As a former Film Fest intern and volunteer for years, I feel TCFF is uniquely exceptional because it signals something big—that something whole, vital, and real exists around us and within. It’s a caring community. It’s a genuine experience. It’s a love of art. It’s no wonder the TCFF tagline is “Just Great Movies!” The philosophy behind the Festival centers on the importance of cinema as an art form, the filmgoing experience, bringing people together, and revitalizing community spaces through local partnerships and volunteerism. Looking at the numbers, you can see how quickly TCFF caught on in Traverse City and with the film community at large. This year, there were 120,000 admissions across 10 venues, 110 guests from the film industry, 1,600 volunteers, and 125 musicians performing. Keep in mind, the inaugural Film Festival was planned in only two months.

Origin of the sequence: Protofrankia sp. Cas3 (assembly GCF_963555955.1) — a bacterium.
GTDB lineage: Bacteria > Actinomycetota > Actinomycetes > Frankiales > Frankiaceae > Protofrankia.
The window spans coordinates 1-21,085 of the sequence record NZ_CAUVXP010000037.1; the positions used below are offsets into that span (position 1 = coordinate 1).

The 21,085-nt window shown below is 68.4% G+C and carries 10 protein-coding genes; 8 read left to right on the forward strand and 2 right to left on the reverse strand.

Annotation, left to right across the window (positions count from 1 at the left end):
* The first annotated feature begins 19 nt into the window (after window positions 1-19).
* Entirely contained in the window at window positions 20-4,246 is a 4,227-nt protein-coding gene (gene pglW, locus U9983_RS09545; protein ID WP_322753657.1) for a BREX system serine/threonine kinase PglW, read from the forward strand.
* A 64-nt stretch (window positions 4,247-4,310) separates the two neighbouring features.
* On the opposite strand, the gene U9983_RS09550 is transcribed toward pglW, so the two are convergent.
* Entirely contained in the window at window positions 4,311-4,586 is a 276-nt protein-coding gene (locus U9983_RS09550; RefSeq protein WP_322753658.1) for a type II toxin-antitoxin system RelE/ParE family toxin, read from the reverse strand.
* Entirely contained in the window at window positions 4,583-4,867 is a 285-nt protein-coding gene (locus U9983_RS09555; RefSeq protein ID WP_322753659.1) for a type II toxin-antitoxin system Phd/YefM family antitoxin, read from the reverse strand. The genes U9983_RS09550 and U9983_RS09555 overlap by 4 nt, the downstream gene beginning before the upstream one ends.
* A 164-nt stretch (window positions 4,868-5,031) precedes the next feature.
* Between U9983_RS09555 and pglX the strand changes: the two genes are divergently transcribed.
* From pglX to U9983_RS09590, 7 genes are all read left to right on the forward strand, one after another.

Volunteers make TCFF come together. How did the Film Fest reach 1,600 volunteers this year? The nonprofit organizes groups of people who are passionate about cinema and community and creates open opportunities for generous involvement. TCFF makes it simple for anyone who wants to play a role to do so. Whether it’s as a filmmaker, student, teacher, helping out instrumentally as a venue manager, volunteering for a single shift (while getting to watch a great film and snack on popcorn), sponsoring an event, interning, or becoming a partner or Friend of the Film Festival to get annual benefits like early ticket purchasing and free screening party tickets, there are so many opportunities to get involved and put your affinity for movies and community to work.